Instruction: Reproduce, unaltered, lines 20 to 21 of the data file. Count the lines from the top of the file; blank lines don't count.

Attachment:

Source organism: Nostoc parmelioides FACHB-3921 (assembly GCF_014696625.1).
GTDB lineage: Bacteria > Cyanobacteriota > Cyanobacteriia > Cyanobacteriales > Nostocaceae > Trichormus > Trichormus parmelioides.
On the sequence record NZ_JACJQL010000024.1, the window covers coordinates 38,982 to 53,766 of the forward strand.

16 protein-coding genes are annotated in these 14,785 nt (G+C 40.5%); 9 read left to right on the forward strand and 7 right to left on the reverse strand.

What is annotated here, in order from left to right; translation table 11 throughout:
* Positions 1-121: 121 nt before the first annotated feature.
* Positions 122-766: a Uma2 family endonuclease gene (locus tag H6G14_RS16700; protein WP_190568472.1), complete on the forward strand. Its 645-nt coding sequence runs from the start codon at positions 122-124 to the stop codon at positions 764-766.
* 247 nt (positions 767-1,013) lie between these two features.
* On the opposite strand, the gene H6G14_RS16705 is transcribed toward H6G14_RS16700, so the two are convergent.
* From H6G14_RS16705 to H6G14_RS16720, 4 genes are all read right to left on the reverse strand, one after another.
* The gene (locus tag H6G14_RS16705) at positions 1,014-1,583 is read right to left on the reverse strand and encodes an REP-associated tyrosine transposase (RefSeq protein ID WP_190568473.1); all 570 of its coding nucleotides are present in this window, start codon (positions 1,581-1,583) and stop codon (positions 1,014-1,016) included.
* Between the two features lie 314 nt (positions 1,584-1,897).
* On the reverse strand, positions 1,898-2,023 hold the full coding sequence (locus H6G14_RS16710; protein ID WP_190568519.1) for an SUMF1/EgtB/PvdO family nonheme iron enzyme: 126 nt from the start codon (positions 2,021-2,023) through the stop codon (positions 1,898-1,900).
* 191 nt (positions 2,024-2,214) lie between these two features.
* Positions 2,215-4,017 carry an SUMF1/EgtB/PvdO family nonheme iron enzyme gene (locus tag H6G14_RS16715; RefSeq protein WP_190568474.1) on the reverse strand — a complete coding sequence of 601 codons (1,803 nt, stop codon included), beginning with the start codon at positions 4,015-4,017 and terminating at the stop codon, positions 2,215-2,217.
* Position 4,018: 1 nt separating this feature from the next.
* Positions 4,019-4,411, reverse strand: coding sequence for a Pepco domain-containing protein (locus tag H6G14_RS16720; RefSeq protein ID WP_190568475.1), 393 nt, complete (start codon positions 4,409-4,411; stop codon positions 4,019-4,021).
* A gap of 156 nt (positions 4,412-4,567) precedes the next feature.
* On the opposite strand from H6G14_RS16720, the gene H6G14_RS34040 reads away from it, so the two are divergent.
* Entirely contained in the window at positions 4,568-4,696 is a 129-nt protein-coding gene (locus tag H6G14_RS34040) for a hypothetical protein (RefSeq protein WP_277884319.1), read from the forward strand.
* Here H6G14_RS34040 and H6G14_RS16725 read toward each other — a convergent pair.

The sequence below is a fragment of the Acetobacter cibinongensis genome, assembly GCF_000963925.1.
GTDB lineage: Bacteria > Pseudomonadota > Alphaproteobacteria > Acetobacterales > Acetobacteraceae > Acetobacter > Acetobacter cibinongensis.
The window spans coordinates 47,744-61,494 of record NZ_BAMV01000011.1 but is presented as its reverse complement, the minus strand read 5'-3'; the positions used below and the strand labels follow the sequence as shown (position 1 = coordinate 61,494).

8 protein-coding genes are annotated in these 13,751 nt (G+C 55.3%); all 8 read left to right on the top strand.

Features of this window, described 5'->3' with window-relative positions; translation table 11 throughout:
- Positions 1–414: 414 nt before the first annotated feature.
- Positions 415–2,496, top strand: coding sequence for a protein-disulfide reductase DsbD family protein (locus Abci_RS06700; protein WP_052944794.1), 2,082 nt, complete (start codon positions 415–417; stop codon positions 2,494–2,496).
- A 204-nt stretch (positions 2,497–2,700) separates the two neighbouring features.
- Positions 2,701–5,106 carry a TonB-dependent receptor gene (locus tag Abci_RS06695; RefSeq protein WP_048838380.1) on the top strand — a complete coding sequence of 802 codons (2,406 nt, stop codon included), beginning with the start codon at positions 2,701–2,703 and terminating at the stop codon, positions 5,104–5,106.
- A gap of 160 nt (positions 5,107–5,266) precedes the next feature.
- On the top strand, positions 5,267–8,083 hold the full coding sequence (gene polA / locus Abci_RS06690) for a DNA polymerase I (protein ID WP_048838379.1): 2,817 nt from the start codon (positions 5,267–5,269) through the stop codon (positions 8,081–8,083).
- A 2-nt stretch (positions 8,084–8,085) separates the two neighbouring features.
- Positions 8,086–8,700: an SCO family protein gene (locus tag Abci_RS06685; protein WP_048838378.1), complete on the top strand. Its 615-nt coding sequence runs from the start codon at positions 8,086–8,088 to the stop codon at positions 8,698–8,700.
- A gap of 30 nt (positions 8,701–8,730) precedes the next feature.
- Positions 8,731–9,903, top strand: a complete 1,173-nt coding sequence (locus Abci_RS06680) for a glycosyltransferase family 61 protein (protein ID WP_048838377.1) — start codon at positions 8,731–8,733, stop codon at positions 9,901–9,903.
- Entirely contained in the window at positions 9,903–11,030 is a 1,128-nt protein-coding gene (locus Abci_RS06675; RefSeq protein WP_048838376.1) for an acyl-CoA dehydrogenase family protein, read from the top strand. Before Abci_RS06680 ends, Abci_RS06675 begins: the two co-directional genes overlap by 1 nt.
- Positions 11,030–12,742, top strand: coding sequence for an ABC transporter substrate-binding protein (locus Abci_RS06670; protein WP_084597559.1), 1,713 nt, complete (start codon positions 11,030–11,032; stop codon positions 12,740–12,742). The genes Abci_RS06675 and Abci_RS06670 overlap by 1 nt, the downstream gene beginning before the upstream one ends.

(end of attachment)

* Entirely contained in the window at positions 4,568-4,696 is a 129-nt protein-coding gene (locus tag H6G14_RS34040) for a hypothetical protein (RefSeq protein WP_277884319.1), read from the forward strand.
* Here H6G14_RS34040 and H6G14_RS16725 read toward each other — a convergent pair.